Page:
Description of original award (Fiscal Year 2007, $319,921)
This study uses three approaches to answer three questions related to adolescents and Sexual Assault Nurse Examiners (SANE) and Sexual Assault Response Teams (SART). The first is a quantitative quasi-experimental design that examines eight years of reporting and prosecution data in two counties that differ in terms of how their SANE programs function within multidisciplinary SART teams. The second study involves qualitative interviews with adolescent victims who received SANE-SART services to learn how these experiences influenced their participation in prosecution. The third study is an online study of two cohorts of key informant adolescents to determine why teen victims do not disclose and what more SANE-SARTs can do to demonstrate to teens that they provide a safe avenue for assistance. The questions the study seeks to answer: 1) Which cases make it through the system and why? 2) What role do SANE-SARTs play in encouraging victims to participate in prosecution? 3) What are teen victim's concerns about seeking formal help in the first place? This study will assist in filling a gap in the literature because while research has shown that SANE-SART programs can be helpful throughout reporting and prosecution this topic has not been studied with adolescents.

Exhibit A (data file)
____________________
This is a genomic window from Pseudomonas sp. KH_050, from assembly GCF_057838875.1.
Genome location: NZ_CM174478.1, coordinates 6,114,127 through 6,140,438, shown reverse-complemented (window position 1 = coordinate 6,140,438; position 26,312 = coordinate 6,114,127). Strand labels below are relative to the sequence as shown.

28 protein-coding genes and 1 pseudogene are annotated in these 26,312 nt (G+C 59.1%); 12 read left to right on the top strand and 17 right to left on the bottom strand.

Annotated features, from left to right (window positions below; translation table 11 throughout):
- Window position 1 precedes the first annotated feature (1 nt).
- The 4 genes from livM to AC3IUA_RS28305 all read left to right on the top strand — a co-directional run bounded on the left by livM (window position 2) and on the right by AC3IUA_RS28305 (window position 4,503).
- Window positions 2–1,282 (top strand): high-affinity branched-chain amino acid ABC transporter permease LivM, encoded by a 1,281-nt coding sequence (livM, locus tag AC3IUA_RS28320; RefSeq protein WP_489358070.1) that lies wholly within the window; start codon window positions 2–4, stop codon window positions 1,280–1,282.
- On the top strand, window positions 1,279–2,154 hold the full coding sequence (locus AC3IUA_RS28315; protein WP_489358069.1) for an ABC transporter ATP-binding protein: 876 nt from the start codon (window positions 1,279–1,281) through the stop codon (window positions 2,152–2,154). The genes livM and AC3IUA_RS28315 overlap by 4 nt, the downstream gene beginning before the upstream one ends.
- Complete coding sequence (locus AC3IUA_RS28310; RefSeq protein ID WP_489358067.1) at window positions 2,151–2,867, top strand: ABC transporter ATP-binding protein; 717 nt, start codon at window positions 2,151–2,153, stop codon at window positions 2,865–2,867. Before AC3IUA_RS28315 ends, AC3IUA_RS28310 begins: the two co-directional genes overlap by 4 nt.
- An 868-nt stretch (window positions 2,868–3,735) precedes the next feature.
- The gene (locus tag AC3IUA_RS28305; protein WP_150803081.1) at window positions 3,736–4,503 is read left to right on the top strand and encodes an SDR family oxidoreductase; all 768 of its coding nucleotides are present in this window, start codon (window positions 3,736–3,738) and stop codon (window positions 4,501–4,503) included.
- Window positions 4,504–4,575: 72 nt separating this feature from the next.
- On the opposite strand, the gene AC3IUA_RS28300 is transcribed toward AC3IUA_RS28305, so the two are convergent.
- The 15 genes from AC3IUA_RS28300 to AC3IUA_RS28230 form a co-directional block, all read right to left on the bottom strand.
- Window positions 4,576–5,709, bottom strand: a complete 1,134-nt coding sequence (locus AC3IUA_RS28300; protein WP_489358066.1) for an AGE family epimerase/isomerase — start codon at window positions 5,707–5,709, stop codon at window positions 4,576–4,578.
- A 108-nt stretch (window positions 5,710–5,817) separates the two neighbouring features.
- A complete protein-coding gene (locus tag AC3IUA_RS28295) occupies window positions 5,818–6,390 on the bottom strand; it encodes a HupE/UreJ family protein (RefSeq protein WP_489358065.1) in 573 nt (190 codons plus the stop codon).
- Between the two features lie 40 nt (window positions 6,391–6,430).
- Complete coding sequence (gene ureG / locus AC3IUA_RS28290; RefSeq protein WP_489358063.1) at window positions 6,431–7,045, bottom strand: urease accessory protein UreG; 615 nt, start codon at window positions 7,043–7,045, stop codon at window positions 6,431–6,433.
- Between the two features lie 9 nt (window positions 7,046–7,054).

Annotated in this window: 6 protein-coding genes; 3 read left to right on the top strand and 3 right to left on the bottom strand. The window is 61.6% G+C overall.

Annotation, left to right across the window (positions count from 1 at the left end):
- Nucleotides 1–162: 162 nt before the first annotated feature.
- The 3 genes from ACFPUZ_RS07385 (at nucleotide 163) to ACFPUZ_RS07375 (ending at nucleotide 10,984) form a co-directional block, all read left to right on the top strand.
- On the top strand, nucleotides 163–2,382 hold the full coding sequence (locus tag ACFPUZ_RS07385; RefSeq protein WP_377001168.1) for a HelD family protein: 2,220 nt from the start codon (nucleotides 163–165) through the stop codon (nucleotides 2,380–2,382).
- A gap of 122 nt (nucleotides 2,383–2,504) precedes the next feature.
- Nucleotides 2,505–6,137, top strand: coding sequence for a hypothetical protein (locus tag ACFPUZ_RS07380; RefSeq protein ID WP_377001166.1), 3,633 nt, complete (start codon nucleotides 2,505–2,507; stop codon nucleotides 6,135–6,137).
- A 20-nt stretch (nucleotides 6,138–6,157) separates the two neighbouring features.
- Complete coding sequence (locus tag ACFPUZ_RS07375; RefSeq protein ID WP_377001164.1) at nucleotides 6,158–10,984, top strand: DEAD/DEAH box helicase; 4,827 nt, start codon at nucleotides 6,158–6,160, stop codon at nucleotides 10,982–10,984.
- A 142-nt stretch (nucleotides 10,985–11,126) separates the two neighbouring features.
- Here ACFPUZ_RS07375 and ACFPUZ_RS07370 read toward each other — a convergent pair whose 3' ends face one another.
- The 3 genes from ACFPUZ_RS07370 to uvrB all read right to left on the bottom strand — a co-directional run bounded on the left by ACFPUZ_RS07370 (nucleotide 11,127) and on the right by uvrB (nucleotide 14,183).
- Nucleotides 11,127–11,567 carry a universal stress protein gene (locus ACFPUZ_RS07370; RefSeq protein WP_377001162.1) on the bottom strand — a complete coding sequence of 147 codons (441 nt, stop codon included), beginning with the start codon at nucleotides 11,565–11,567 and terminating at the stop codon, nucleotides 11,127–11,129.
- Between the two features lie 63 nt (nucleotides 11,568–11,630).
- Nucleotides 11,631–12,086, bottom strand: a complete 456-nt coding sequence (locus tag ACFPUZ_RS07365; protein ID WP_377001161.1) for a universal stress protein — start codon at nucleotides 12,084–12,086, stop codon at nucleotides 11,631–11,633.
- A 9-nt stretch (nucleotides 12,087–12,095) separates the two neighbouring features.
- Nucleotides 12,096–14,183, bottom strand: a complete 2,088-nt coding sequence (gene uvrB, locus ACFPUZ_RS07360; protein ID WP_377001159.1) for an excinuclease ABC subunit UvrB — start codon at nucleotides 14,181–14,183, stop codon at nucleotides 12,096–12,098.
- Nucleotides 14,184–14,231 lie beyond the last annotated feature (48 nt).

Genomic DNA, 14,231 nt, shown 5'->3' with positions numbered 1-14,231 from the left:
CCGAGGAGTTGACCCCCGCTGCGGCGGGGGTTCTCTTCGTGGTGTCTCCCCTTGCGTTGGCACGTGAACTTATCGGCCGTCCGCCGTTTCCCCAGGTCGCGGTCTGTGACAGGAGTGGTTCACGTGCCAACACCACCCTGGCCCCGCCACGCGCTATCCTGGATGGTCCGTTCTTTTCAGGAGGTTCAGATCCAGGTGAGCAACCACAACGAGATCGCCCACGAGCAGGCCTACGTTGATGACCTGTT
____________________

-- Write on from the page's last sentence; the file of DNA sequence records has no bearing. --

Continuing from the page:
- Capturing nuclear DNA from hair shafts
- Understanding the Quality and Perceived Impacts of SRO Training: An Evaluation of the Largest National Training Provider for School Police
- A multilevel analysis of juvenile life without parole and its reform: understanding the people, places, and politics that shape policy.